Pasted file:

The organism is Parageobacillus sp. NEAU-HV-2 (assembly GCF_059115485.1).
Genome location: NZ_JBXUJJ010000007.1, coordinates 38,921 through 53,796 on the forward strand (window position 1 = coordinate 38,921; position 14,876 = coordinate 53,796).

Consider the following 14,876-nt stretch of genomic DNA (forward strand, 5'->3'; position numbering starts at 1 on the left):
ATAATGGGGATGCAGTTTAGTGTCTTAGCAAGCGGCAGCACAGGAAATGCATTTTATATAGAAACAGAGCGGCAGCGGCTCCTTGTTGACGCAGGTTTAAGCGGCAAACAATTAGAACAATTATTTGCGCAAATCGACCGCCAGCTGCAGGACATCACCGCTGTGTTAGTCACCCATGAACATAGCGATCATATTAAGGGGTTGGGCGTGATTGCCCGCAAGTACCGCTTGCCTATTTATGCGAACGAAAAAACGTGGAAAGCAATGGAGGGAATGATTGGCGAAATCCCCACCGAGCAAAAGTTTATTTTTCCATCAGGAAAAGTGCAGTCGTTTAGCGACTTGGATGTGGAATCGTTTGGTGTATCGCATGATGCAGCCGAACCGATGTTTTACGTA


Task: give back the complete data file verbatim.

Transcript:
The organism is Parageobacillus sp. NEAU-HV-2 (assembly GCF_059115485.1).
Genome location: NZ_JBXUJJ010000007.1, coordinates 38,921 through 53,796 on the forward strand (window position 1 = coordinate 38,921; position 14,876 = coordinate 53,796).

Consider the following 14,876-nt stretch of genomic DNA (forward strand, 5'->3'; position numbering starts at 1 on the left):
ATAATGGGGATGCAGTTTAGTGTCTTAGCAAGCGGCAGCACAGGAAATGCATTTTATATAGAAACAGAGCGGCAGCGGCTCCTTGTTGACGCAGGTTTAAGCGGCAAACAATTAGAACAATTATTTGCGCAAATCGACCGCCAGCTGCAGGACATCACCGCTGTGTTAGTCACCCATGAACATAGCGATCATATTAAGGGGTTGGGCGTGATTGCCCGCAAGTACCGCTTGCCTATTTATGCGAACGAAAAAACGTGGAAAGCAATGGAGGGAATGATTGGCGAAATCCCCACCGAGCAAAAGTTTATTTTTCCATCAGGAAAAGTGCAGTCGTTTAGCGACTTGGATGTGGAATCGTTTGGTGTATCGCATGATGCAGCCGAACCGATGTTTTACGTA